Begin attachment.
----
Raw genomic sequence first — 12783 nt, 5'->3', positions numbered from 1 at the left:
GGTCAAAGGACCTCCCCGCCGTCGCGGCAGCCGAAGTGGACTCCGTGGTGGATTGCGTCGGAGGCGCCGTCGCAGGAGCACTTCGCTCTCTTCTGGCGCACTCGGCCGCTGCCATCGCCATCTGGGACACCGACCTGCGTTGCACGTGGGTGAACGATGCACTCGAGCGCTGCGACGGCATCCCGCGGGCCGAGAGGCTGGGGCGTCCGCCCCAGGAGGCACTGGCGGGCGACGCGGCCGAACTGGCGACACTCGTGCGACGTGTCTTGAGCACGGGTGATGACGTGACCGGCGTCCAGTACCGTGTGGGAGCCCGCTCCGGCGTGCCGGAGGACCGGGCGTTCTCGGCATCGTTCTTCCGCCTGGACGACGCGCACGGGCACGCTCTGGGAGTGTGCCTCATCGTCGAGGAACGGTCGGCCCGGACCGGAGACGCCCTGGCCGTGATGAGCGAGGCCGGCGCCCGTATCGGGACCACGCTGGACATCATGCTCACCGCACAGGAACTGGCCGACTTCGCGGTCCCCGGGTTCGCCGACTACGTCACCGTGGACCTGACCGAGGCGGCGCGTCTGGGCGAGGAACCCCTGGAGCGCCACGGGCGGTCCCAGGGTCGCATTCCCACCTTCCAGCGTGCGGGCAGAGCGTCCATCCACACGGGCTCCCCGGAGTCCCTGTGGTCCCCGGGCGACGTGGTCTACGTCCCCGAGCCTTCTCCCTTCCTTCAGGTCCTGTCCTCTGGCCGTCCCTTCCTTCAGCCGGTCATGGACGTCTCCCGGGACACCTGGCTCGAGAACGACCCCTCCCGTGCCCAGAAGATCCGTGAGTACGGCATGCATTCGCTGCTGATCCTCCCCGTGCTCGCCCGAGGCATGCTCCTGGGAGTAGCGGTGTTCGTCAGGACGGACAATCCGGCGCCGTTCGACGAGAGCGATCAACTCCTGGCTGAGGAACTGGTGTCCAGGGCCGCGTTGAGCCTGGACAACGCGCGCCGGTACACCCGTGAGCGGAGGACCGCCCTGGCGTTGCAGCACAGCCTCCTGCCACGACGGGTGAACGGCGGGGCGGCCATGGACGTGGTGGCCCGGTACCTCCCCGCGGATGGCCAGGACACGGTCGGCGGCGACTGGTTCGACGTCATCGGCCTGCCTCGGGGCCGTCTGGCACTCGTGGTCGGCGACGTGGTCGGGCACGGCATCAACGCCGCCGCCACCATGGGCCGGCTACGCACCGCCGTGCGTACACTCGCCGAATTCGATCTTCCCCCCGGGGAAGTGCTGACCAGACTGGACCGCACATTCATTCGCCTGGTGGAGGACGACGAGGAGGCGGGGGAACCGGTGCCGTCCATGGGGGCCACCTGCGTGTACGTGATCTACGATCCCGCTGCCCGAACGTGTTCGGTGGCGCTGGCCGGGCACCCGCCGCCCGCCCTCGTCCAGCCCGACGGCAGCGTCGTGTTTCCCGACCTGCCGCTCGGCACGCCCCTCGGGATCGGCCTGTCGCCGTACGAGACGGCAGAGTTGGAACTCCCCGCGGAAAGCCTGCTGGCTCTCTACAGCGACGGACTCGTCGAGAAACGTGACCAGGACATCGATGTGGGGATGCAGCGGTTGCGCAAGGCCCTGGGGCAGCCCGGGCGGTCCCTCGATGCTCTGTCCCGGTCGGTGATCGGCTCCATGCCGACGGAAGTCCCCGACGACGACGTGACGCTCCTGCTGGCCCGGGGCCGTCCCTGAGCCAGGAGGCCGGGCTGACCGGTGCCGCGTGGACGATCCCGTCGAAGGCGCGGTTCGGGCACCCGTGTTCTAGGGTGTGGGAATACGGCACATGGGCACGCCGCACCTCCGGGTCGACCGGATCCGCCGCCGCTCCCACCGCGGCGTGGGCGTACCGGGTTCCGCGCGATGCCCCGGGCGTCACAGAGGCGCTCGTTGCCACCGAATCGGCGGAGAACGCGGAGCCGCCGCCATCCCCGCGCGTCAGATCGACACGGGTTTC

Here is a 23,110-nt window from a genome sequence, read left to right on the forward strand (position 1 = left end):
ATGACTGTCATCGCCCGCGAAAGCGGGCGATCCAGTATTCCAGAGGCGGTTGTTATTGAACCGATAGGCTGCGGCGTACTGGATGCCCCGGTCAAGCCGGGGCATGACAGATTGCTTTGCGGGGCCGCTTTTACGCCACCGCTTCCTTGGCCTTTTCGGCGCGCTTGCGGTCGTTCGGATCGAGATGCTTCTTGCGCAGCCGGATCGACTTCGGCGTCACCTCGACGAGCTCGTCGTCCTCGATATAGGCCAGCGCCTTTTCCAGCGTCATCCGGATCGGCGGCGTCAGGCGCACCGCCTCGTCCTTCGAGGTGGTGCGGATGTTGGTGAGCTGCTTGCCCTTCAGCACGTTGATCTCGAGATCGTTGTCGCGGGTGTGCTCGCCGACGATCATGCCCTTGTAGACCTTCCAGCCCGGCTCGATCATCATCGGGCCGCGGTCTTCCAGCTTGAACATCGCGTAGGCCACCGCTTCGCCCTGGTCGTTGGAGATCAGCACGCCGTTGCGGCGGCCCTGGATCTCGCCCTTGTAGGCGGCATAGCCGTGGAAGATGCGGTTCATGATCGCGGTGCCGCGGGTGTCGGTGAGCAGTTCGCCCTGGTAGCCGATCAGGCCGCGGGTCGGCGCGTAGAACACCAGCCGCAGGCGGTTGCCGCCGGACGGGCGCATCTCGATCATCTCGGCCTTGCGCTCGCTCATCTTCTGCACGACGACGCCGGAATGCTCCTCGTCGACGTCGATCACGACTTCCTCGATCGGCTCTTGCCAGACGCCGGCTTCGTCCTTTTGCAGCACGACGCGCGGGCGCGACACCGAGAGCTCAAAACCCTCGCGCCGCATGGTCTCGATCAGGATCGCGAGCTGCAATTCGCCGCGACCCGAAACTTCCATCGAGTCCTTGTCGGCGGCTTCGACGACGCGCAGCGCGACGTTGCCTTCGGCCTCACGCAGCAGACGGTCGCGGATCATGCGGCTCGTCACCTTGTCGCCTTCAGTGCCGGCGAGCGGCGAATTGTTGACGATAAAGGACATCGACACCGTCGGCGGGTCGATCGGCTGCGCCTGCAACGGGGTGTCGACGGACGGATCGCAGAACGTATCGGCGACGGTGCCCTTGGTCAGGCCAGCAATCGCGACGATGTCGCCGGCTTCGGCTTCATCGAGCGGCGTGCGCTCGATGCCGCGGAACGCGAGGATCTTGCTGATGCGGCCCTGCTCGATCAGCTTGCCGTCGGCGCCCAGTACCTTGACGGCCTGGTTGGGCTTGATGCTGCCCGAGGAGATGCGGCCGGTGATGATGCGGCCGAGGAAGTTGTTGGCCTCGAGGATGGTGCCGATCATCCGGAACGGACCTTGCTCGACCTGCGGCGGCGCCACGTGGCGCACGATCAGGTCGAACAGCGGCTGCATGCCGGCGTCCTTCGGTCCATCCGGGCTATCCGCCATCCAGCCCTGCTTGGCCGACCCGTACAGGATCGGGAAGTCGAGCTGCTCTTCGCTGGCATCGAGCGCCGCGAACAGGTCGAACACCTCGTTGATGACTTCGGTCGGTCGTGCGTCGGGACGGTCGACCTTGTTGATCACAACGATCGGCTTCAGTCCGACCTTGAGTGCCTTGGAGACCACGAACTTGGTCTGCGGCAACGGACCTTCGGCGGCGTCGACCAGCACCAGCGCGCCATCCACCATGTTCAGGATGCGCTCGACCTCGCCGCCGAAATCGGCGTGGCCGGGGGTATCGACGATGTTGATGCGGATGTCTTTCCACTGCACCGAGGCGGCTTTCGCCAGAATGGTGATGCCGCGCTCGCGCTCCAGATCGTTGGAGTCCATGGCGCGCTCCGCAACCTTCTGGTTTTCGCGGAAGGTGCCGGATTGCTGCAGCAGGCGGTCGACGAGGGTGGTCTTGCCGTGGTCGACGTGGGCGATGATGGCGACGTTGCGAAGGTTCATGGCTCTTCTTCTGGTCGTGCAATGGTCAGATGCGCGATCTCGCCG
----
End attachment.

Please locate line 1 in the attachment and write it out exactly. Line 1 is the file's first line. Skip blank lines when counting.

Raw genomic sequence first — 12783 nt, 5'->3', positions numbered from 1 at the left: